New Transgender PIP Sparks Controversy

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New Transgender PIP Sparks Controversy

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Most of us know what it is like to be excluded, whether it is being chosen last for teams in gym class or not being invited to hang out. However, we sometimes take for granted simple privileges such as finding a bathroom that we feel comfortable using. Transgender and non-binary students have struggled with this, among many other things, for decades in the public school system. Until recently, not much had been done to help. 

It is undeniable that young people now are generally more accepting of those of different sexual orientations and different genders on the spectrum than those of past generations. Due to this vast change in culture, many think the rules and regulations of the past should be updated as well. Part of this movement is Arlington Public Schools (APS), which is planning to enact a new Policy Implementation Procedure (PIP) regarding transgender and non-binary students before 2021. 

This plan was brought to the community on the night of June 18 this year at a School Board meeting where all attendees were given the opportunity to weigh in and give their opinions, which were varied. 

The policy focuses on fixing numerous issues, such as making gender neutral restrooms more commonplace in schools, addressing students by gender titles of their choice and even allowing all students to participate in gender-specific sports. 

I believe that APS was already a safe environment; however, there needs to be more done to ensure that the students feel safe and supported at school, even if they are not at home or in other environments,” Morgan Atkinson, a senior and co-president of the Gender-Sexuality-Alliance (GSA), said. “I was especially excited by the privacy and educational clause [in the PIP] that ensured the safety and privacy of gender nonconforming youth if they seek out the support of school staff, including counselors, teachers and other staff members.”

The adoption of the policy primarily seems to stem from a fear of parents and teachers being the perpetrators when it comes to discriminating against transgender students.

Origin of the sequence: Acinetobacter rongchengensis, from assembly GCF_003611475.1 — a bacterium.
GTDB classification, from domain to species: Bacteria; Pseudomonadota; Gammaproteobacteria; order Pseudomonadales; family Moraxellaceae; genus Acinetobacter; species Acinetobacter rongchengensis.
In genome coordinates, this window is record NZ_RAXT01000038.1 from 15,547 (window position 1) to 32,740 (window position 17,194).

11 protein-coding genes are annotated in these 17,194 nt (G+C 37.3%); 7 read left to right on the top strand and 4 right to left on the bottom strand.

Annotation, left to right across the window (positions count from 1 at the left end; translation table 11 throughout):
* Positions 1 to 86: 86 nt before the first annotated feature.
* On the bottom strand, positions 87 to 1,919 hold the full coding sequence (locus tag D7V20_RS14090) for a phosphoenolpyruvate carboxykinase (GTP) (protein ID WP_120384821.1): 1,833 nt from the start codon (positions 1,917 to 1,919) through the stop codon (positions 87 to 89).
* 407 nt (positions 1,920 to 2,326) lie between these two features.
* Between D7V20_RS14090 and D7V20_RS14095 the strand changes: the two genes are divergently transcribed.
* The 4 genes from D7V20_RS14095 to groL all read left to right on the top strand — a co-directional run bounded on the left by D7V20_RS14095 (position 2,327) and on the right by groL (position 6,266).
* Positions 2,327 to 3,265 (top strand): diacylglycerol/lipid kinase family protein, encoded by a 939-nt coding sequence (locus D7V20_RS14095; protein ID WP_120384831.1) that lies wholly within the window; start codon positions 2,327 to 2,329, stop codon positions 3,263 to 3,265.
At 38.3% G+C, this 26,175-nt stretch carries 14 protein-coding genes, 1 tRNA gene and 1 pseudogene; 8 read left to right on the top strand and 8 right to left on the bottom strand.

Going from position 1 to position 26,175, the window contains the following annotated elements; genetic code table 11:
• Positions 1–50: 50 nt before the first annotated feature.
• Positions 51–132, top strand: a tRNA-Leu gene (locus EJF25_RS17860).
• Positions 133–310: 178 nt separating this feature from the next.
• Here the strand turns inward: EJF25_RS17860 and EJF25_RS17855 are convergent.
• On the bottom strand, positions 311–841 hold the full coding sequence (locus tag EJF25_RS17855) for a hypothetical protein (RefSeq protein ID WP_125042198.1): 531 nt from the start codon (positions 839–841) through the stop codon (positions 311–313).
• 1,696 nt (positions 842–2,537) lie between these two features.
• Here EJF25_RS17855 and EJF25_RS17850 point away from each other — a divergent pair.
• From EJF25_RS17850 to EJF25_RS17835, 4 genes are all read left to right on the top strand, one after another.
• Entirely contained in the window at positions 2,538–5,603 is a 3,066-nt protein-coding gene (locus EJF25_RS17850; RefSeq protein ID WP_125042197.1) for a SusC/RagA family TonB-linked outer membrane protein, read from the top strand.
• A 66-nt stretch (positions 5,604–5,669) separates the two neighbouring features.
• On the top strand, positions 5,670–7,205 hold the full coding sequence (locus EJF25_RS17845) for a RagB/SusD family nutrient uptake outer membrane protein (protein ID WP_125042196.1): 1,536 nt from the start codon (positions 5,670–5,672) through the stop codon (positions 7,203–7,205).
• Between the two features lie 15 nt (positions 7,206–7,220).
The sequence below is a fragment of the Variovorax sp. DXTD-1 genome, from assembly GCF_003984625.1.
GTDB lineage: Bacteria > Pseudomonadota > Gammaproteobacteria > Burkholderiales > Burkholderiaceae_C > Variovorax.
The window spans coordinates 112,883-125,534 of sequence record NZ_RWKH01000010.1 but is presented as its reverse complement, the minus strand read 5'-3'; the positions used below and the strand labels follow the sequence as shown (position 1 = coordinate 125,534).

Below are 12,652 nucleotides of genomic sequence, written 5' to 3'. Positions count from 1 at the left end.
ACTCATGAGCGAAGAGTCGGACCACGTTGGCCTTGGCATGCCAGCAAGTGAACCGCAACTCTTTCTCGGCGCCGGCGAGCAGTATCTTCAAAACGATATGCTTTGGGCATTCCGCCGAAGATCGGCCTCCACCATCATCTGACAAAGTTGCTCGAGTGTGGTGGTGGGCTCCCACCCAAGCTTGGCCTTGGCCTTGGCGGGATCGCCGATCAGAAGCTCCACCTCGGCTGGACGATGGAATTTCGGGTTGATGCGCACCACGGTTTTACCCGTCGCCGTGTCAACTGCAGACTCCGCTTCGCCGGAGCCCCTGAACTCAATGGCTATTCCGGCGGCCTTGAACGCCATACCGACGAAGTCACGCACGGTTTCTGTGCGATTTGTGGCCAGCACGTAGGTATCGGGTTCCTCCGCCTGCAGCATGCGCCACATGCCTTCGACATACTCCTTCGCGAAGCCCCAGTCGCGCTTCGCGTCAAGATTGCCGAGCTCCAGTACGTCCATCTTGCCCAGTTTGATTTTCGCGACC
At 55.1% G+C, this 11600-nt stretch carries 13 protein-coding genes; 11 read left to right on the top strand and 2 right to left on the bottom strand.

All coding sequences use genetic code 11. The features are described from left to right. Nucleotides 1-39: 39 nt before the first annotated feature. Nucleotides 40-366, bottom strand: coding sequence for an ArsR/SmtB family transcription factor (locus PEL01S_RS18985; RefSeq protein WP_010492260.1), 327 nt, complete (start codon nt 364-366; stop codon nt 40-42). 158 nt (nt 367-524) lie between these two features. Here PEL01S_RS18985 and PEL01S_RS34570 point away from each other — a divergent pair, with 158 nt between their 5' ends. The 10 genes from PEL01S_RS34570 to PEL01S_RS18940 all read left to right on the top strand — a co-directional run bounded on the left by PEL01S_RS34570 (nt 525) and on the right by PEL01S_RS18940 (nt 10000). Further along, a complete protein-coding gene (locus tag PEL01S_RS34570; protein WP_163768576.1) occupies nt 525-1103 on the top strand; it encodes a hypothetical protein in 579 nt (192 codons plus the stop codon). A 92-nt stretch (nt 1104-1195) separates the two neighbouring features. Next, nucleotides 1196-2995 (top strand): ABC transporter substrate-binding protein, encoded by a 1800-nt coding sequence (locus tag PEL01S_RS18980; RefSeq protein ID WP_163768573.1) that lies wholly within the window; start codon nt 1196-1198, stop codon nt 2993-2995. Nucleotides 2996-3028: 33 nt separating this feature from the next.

“It is my opinion that this PIP is important to make sure that discrimination does not come from the adults. We are the leaders,” Walter Clark, a ministerial assistant at the Unitarian Universalist Church of Arlington, said, after attending the school board meeting. 

It is true that transgender students are facing intolerance every day in public schools, which takes its toll. Throughout modern American history, ever since being transgender has come into the limelight, the first famous case being Christine Jorgenson in 1952, they have faced ridicule. People have always had trouble accepting things they haven’t experienced themselves, so the transgender community being the vast minority has made it extremely hard for them to be understood and welcomed by the general public. Acceptance of this community has not come very far since the 50’s, with the Human Rights Campaign tracking at least 26 murders of transgender people in 2018, and already at least 16 killed in 2019 so far. 

According to the Human Rights Campaign, only 16% of transgender youth feel safe in school, and the suicide and self-harm risk for transgender and gender nonconforming is much higher than their cis-peers,” Atkinson said. 

Though this policy aims to create more peace within schools in the area, some APS parents are adamant about its faults.  

“No one of conscience would deny that transgender students should be protected and supported like any other student,” Arlington parent Maria Keffler said. “But Arlington Public Schools has been surreptitious, aggressive, and deceptive in its development of this policy implementation plan, which goes far beyond concerning itself with non-discrimination.”

It is not just parents who disagree with the adoption of the policy, though. Some students feel that it’s unfair to apply personal beliefs onto a whole school system. According to a survey taken by the Arlington Parent Coalition, 87% of the 90 students surveyed disagreed with the policy.  

“If you’re a boy and you become female, you have an advantage over other girls, which is unfair,” sophomore and W-L athlete Dorian Anthopolos said. “ Boys are built differently, it’s literally cheating.That’s the reason we have gender separated sports.” 

This policy could mean the normalization of co-ed teams. For students like Anthopolos, though, the adoption of this policy would be a shock to their everyday life and could cause some problems. 

APS is still going forward with this plan, but are considering the community feedback they receive. The adoption of this new policy could mean a whole different type of public school. Imagine gender neutral bathrooms being available in every hall, and sports teams that openly welcome transgender students. Imagine teachers asking their pupils on the first day of school how they would like to be addressed, avoiding assumptions. Imagine boys being dress coded for the same things as girls and vice versa. All of this is possible with the policy and a continuous push from activists over several more years, and to some is what public school has been lacking. To others, though, it would be an extreme. 

“Generally, any student that doesn’t conform to a traditional educational environment will always face challenges in being welcomed by a school system;” Atkinson said. “However, I feel that Arlington County is an accepting place and the school system reflects that.”

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